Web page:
Nearly 1.7 million people across the state had received at least one dose of vaccine by Thursday, with more than 1 million people fully vaccinated against COVID-19 with two doses. Arizona has approximately 5.6 million adults ages 18 and older.

Vaccination rates:Arizona is making progress in vaccinating the elderly, but some counties are lagging behind

What you should know about Thursday’s numbers

Reported Cases in Arizona: 834.607.

Cases since the outbreak began, up 284, or 0.03%, from the 834,323 cases identified on Wednesday. These daily cases are grouped by the date they are reported to the Arizona Department of Health, not the date the tests were performed.

Cases by county: 520,784 in Maricopa, 111,507 in Pima, 48,468 in Pinal, 36,643 in Yuma, 21,777 in Mohave, 18,235 in Yavapai, 16,904 in Coconino, 15,587 in Navajo, 11,453 in Cochise, 10,750 in Apache, 7,702 in Santa Cruz, 6,346 in Gila in Graham , 2,423 in La Paz and 562 in Greenlee, according to state figures.

The fall rate per 100,000 people since the pandemic began is highest in Yuma County, followed by Apache, Santa Cruz, Graham and Navajo counties. The rate in Yuma County is 15,935 cases per 100,000 people. By comparison, the US median rate since the pandemic began is 8,848 cases per 100,000 people, according to the CDC on Wednesday.

The Navajo Nation reported 29,968 cases and a total of 1,222 confirmed deaths on Wednesday. The Navajo Nation includes parts of Arizona, New Mexico, and Utah. A home order and night curfew will remain in effect.

The Arizona Department of Justice reported that 12,200 inmates tested positive for COVID-19 on Wednesday, including 2,241 in Tucson, 2,020 in Eyman, 2,010 in Yuma, 1,303 in Lewis and 1,163 in Douglas; Nationwide, 43,644 inmates were tested. A total of 2,715 prison staff have reported positive tests themselves, the department said. Forty-one people arrested in Arizona have been confirmed to have died of COVID-19, with ten other deaths being investigated.

Race / ethnicity is unknown for 18% of all COVID-19 cases across the state, but 38% of positive cases were in Whites, 30% Hispanic or Latino, 5% Native American, 3% Black, and 1% Asian / Pacific Islander diagnosed.

Of those who tested positive since the Arizona pandemic began, 16% were younger than 20, 44% were 20-44, 15% were 45-54, 12% were 55-64, and 13% were 65 years or older.

The laboratories have performed 3,951,475 diagnostic tests on individuals for COVID-19, 14.1% of which were positive. This number includes both PCR and antigen tests. The percentage of positive tests had increased since mid-May, but began to decrease in July and remained constant at around 4% per state for several weeks. For the past two full weeks it was 5%. The status numbers omit data from laboratories that do not report electronically.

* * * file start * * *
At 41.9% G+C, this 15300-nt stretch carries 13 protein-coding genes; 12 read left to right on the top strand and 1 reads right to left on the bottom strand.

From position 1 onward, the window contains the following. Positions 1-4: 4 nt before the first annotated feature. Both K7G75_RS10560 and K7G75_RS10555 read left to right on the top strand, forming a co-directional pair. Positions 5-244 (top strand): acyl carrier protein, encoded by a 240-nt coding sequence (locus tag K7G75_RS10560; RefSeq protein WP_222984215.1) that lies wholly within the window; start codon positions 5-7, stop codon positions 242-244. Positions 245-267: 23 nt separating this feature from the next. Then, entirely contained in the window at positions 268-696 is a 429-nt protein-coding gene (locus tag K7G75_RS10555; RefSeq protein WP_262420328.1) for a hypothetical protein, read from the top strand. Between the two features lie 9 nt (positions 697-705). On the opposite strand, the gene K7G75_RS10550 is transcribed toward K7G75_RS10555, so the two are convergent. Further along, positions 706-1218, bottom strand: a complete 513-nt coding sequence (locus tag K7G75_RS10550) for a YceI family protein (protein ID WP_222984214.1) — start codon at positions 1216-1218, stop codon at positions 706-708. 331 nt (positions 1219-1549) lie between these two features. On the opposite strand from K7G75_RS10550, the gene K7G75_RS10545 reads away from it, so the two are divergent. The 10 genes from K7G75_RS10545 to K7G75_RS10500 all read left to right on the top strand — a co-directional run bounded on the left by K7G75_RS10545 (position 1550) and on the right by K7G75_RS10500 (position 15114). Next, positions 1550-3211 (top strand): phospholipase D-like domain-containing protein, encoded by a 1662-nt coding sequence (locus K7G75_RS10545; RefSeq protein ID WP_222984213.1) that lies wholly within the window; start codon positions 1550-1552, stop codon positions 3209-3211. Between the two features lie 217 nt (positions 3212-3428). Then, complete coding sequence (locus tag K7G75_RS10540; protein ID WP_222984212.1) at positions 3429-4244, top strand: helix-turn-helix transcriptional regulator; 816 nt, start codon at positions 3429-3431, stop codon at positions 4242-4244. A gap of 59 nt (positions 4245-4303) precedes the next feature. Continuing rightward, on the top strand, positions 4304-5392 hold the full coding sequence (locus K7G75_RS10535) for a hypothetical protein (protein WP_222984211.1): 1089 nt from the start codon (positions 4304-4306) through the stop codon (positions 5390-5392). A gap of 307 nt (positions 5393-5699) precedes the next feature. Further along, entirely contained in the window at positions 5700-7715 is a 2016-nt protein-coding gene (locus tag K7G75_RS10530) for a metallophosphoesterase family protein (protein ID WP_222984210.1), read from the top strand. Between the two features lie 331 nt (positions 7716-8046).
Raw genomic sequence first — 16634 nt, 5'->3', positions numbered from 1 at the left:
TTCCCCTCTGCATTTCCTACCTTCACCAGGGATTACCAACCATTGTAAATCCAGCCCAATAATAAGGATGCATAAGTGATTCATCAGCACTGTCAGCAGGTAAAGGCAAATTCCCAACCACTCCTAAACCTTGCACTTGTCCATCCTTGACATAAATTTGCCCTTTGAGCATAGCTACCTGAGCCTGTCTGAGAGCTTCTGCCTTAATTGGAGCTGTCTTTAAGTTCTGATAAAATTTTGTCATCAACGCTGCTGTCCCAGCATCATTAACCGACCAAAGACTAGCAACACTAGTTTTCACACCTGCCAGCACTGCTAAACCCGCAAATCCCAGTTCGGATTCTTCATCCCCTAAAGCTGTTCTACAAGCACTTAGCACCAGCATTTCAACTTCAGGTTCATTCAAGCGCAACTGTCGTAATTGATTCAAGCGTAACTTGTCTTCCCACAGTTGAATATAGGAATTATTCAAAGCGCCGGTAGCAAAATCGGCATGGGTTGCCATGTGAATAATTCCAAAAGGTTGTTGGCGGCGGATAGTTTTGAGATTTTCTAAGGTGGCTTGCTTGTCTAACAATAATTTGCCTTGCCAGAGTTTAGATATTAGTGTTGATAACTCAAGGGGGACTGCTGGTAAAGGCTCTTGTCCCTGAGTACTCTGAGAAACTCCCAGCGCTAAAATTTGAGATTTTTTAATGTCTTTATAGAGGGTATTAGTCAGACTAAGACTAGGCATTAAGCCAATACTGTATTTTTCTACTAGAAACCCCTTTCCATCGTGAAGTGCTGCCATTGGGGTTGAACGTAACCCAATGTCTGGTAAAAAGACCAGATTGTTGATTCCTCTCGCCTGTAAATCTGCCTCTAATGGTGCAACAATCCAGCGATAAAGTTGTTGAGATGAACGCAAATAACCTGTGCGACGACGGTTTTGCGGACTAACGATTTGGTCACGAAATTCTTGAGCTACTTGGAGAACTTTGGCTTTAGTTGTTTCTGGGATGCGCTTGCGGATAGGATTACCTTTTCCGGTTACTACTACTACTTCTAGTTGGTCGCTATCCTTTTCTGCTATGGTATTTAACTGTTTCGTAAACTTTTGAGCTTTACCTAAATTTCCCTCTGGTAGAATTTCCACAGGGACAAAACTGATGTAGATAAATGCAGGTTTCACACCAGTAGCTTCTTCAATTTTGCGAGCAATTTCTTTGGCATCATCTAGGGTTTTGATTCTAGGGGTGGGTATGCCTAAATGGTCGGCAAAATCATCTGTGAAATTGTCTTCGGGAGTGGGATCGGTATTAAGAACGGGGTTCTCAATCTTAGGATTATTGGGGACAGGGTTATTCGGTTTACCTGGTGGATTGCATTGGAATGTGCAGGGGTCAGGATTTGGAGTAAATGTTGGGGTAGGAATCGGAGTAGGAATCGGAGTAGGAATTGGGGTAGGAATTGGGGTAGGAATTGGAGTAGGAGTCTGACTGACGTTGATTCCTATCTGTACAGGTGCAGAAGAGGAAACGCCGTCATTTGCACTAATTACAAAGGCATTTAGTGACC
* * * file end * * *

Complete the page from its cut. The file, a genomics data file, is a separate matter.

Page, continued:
The Arizona Department of Health covers likely cases such as people with a positive antigen test, another type of test used to determine current infection. Antigen tests (not related to antibody tests) use a nasal swab or other fluid sample to test the current infection. Results are usually generated within 15 minutes.

A positive antigen test result is considered very accurate, but there is an increased chance of false negative results, says the Mayo Clinic. According to representatives from the Mayo Clinic, a doctor may recommend a PCR (polymerase chain reaction) test to confirm a negative antigen test result.

Arizona on Wednesday had the sixth highest overall case rate in the country since Jan. 21, 2020. According to Arizona, North Dakota, South Dakota, Rhode Island, Utah and Tennessee rank ahead of Arizona in cases per 100,000 people since the pandemic began, the CDC said.

According to the CDC, the infection rate in Arizona is 11,456 cases per 100,000 people. The national average is 8,848 cases per 100,000 people, although rates in states that were severely affected at the start of the pandemic may be undercounted in March and April 2020 due to a lack of available tests.

Reported deaths in Arizona: 16,645

Deaths by counties: 9,488 in Maricopa, 2,317 in Pima, 821 in Pinal, 810 in Yuma, 669 in Mohave, 517 in Navajo, 477 in Yavapai, 403 in Apache, 319 in Coconino, 274 in Cochise, 217 in Gila, 172 in Santa Cruz, 77 in Graham, 74 in La Paz and 10 in Greenlee.

People aged 65 and over account for 12,475 of the 16,645 deaths, or 75%. After that, 15% of the deaths were in the 55-64 age group, 6% were 45-54 years old, and 4% were 20-44 years old.

While race / ethnicity was unknown for 7% of the deaths, 50% of those who died were white, 29% Hispanic or Latin American, 8% were Native American, 3% were black, and 1% were Asian Pacific islanders.

The global death toll was 2,683,209 on Wednesday morning. According to Johns Hopkins University, the US had the highest death toll of any country in the world at 538,124. Arizona’s total death toll of 16,645 is 3.1% of the number of COVID-19 deaths in the United States

Reach the reporter at Alison.Steinbach@arizonarepublic.com or at 602-444-4282. Follow her on Twitter @alisteinbach.